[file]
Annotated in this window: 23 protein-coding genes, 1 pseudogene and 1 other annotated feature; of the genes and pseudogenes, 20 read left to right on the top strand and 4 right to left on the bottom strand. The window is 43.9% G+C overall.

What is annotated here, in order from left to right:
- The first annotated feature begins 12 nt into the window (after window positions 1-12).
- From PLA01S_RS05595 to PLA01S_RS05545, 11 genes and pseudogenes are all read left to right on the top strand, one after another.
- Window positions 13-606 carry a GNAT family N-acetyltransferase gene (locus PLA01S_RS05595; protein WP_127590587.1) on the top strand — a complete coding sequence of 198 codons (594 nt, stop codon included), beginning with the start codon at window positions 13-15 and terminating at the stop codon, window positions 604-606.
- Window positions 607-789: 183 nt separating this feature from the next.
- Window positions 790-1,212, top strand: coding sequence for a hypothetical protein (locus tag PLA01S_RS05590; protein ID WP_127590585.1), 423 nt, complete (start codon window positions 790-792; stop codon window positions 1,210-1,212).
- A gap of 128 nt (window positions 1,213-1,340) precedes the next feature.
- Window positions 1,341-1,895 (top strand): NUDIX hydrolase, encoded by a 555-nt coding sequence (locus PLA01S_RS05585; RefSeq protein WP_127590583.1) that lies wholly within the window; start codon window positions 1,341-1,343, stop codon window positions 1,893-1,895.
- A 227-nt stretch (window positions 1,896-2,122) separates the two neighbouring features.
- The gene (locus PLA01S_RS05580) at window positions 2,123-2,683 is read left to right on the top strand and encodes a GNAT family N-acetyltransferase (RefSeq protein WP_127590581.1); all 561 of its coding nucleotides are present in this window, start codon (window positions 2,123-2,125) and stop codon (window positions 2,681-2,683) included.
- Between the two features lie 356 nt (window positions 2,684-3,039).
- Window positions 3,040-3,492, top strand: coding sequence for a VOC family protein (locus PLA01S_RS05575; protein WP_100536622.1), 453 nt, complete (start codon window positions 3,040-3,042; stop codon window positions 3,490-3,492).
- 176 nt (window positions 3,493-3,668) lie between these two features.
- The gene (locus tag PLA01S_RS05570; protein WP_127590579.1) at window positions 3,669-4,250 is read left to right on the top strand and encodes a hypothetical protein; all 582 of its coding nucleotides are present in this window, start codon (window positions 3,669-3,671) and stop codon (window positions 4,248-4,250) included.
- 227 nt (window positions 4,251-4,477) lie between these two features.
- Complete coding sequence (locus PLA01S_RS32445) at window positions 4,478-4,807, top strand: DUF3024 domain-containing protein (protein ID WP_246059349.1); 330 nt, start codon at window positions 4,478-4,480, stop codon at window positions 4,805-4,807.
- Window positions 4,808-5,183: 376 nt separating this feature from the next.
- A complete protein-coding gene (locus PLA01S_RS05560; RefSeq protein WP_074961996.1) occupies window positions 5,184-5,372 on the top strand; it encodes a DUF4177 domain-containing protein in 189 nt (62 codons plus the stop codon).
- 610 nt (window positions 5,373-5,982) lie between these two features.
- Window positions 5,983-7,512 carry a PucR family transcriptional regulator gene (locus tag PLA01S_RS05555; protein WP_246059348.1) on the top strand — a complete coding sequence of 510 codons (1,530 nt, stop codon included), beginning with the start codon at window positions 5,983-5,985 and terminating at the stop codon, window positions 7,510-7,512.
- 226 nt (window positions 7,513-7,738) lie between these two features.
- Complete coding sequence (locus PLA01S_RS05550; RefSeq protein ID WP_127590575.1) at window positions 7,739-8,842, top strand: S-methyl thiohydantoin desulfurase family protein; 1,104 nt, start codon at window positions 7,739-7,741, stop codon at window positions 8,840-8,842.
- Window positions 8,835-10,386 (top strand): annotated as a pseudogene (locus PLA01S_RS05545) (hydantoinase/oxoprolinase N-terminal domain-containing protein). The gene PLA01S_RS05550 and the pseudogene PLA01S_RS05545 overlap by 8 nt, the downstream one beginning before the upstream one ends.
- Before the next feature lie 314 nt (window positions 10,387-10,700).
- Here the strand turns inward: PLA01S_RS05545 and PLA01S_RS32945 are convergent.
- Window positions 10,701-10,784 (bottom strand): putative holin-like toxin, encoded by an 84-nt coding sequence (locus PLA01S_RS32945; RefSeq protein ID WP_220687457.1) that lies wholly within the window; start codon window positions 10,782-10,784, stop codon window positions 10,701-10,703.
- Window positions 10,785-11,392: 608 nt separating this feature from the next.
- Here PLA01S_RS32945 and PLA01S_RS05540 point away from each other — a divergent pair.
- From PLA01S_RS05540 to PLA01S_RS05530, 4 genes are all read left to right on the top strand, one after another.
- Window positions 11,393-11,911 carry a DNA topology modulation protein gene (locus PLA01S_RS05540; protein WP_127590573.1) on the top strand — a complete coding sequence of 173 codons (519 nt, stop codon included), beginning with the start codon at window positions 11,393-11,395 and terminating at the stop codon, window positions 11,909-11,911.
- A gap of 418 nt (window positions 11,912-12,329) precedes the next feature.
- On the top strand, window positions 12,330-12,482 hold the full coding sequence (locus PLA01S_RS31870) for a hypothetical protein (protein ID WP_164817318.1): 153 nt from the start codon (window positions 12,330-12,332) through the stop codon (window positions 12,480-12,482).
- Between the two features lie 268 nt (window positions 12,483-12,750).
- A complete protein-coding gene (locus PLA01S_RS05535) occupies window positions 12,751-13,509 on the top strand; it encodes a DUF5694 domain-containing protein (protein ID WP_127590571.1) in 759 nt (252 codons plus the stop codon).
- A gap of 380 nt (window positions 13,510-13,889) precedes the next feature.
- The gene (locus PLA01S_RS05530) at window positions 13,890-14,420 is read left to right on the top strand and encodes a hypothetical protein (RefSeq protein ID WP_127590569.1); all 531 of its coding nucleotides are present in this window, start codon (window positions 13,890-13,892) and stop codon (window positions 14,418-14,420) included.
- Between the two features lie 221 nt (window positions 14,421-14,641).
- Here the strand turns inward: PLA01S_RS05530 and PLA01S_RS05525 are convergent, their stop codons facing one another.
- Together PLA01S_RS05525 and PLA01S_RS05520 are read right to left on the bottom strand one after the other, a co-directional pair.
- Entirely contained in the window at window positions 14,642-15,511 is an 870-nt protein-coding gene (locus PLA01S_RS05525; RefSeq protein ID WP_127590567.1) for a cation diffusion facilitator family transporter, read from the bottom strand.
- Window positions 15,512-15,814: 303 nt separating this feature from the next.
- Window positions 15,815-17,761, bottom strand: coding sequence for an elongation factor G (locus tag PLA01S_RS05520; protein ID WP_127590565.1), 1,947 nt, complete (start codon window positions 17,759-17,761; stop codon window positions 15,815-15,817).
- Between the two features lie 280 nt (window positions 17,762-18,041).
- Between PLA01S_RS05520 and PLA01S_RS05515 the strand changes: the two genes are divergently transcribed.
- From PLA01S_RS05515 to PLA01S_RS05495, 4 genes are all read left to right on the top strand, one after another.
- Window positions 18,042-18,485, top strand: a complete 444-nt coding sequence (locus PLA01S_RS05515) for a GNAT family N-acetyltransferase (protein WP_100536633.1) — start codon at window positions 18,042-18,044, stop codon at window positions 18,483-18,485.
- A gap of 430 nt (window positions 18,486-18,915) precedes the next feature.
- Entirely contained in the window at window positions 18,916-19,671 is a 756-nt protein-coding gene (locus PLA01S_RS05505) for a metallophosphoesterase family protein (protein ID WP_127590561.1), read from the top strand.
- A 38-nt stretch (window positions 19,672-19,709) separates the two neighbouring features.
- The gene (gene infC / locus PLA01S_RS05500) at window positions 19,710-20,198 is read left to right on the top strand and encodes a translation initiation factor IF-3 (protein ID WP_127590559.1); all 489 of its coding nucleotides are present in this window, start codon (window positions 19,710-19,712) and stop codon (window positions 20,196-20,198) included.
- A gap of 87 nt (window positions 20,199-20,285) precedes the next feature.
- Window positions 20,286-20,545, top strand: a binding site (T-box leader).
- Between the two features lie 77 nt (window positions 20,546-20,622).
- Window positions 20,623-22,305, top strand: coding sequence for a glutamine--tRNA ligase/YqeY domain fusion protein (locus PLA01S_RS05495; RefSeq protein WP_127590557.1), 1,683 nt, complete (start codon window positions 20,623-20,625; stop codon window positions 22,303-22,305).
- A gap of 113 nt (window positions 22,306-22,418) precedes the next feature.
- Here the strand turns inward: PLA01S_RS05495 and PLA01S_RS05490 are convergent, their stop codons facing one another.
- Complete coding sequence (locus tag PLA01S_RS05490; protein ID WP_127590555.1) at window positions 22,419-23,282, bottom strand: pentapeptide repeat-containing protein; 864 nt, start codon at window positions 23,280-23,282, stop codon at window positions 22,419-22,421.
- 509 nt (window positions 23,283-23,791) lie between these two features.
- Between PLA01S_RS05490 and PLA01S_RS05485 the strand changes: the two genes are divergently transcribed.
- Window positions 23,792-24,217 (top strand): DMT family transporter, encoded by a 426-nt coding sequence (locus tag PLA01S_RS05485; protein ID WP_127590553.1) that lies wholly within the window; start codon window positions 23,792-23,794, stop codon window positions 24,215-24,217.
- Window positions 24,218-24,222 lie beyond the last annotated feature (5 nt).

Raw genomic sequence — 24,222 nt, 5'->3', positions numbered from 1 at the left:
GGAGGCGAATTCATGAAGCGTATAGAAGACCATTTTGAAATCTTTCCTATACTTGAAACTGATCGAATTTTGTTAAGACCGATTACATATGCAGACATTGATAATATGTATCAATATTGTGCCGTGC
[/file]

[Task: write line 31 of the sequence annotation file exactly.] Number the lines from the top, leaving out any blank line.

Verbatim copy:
- Window positions 11,393-11,911 carry a DNA topology modulation protein gene (locus PLA01S_RS05540; protein WP_127590573.1) on the top strand — a complete coding sequence of 173 codons (519 nt, stop codon included), beginning with the start codon at window positions 11,393-11,395 and terminating at the stop codon, window positions 11,909-11,911.